Stofflet and his ilk have, in effect, been partly responsible for the downfall
of fast-pitch softball. By raising pitching to a high art, they've brought the
best batters to their knees. It might be thought that able-bodied men from the
sandlots of America would want the challenge of fast-pitch; after all, 2 for 10
off Stofflet beats 10 for 10 off the ribbon clerk pitching for Shakey's Bar
& Grille any day. But, no, contact is the thing, as Stofflet will tell you
and tell you and tell you.
So by the time
Stofflet hangs it up, fast-pitch may have even fewer followers than it has
today. How many people know the name of Herb Dudley? Does anybody remember
Johnny Spring? Stofflet will be enshrined in the Softball Hall of Fame in
Oklahoma City, but that hall, unlike the one in Cooperstown, is hardly a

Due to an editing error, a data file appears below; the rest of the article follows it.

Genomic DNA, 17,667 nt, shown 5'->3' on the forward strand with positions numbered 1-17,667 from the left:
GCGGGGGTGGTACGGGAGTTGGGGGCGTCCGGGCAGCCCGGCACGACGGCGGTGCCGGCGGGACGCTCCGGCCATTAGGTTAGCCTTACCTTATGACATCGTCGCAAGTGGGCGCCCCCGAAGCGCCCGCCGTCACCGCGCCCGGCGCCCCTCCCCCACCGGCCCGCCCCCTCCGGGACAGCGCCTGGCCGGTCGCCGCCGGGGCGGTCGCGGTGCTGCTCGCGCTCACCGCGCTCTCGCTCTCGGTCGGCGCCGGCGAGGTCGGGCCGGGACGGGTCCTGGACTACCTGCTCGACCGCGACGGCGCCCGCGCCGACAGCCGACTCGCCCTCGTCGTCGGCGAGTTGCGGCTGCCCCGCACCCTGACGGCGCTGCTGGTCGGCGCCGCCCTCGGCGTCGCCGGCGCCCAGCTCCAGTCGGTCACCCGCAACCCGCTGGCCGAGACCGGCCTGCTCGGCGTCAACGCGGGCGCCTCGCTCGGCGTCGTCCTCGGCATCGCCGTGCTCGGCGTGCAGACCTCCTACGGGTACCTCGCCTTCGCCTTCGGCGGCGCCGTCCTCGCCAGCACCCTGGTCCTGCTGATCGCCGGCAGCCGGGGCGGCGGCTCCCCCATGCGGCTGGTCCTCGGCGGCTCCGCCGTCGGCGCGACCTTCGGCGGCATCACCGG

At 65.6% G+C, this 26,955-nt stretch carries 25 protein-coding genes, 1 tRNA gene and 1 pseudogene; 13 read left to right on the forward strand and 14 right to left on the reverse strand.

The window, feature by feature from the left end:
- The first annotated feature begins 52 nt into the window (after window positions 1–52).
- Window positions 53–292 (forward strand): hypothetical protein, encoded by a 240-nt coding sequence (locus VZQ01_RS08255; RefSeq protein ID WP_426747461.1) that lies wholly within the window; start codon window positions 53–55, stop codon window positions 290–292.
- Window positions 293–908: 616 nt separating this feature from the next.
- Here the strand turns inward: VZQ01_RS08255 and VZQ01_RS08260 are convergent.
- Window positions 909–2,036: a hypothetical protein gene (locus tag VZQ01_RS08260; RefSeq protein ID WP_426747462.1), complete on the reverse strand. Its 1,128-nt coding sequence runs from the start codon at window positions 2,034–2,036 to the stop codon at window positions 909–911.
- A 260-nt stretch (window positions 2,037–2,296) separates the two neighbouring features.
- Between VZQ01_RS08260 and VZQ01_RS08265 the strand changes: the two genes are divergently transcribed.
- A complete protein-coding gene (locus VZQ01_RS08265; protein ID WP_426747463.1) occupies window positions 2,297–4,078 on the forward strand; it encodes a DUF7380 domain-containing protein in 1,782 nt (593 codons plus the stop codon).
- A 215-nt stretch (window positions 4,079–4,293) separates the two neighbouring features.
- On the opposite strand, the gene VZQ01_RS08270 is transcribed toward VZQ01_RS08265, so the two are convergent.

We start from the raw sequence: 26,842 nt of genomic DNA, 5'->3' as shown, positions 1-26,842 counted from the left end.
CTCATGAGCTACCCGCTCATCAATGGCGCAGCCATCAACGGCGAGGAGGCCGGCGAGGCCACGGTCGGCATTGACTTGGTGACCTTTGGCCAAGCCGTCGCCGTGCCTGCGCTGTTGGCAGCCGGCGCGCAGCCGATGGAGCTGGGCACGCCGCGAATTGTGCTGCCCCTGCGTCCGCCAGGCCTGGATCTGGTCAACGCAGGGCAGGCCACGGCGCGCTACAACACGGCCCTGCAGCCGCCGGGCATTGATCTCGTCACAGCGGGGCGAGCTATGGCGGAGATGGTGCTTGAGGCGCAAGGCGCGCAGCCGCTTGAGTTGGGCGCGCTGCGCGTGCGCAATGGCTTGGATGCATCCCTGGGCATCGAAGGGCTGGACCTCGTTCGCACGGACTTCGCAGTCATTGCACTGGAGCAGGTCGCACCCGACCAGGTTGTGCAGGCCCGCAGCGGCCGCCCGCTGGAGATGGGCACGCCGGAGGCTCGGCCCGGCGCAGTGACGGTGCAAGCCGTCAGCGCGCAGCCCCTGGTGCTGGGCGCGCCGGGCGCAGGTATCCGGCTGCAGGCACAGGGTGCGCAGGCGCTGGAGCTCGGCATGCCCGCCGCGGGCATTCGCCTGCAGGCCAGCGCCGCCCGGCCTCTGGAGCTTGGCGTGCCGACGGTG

tourist attraction. Unless the Barbells or some folks in Reading take up a
collection, there will probably be no Ty Stofflet Day. As for Joseph Hartmann
down at the Ballietsville Inn? No testimonial dinners there.
worried about it," says Stofflet. "I've had my moments. That night in
New Zealand there were 10,000 people there. I bet I signed 500 autographs, and
I bet they never forgot that game. And what I'll remember most over the years
is the people who came up to me and said, 'We don't like you just because of
your pitching. We've seen you're a good sport and you pay attention to the
kids.' That's what I'll remember.
"But once I'm
finished with this competition, I'm through. A tour? I don't even know how it
could be done, to be honest. I've run around all these years, and when it's
over, I'm just going to disappear, know what I mean?"
Probably true. The
Stofflet legacy will be preserved only by occasional motorists or Ballietsville
Inn diners who happen to be passing down the road and see an old lefty
windmilling 'em in to an awestruck catcher. If they park for a moment, they'll
hear the sound of ball meeting glove. And they'll hear it plainly. Ol' Ty will
still be poppin' even when he stops poppin'. Know what I mean?